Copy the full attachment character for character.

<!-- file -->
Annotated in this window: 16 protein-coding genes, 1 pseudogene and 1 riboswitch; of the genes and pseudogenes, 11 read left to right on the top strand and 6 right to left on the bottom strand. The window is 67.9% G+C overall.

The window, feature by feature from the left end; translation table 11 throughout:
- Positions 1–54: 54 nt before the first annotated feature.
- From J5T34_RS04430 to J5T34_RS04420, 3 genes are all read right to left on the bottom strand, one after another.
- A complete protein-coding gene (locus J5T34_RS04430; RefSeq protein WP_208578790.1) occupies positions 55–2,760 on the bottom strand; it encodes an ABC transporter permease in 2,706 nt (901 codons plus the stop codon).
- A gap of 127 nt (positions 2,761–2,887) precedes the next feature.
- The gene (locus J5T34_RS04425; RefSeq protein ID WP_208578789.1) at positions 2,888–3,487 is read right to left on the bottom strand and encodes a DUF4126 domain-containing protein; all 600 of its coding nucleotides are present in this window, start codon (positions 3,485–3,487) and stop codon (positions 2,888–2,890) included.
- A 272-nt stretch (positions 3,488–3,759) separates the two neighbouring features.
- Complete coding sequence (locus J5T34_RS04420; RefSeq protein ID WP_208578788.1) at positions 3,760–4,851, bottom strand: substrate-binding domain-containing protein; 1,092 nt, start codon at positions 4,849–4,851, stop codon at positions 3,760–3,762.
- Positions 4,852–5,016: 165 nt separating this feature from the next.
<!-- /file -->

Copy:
Annotated in this window: 16 protein-coding genes, 1 pseudogene and 1 riboswitch; of the genes and pseudogenes, 11 read left to right on the top strand and 6 right to left on the bottom strand. The window is 67.9% G+C overall.

The window, feature by feature from the left end; translation table 11 throughout:
- Positions 1–54: 54 nt before the first annotated feature.
- From J5T34_RS04430 to J5T34_RS04420, 3 genes are all read right to left on the bottom strand, one after another.
- A complete protein-coding gene (locus J5T34_RS04430; RefSeq protein WP_208578790.1) occupies positions 55–2,760 on the bottom strand; it encodes an ABC transporter permease in 2,706 nt (901 codons plus the stop codon).
- A gap of 127 nt (positions 2,761–2,887) precedes the next feature.
- The gene (locus J5T34_RS04425; RefSeq protein ID WP_208578789.1) at positions 2,888–3,487 is read right to left on the bottom strand and encodes a DUF4126 domain-containing protein; all 600 of its coding nucleotides are present in this window, start codon (positions 3,485–3,487) and stop codon (positions 2,888–2,890) included.
- A 272-nt stretch (positions 3,488–3,759) separates the two neighbouring features.
- Complete coding sequence (locus J5T34_RS04420; RefSeq protein ID WP_208578788.1) at positions 3,760–4,851, bottom strand: substrate-binding domain-containing protein; 1,092 nt, start codon at positions 4,849–4,851, stop codon at positions 3,760–3,762.
- Positions 4,852–5,016: 165 nt separating this feature from the next.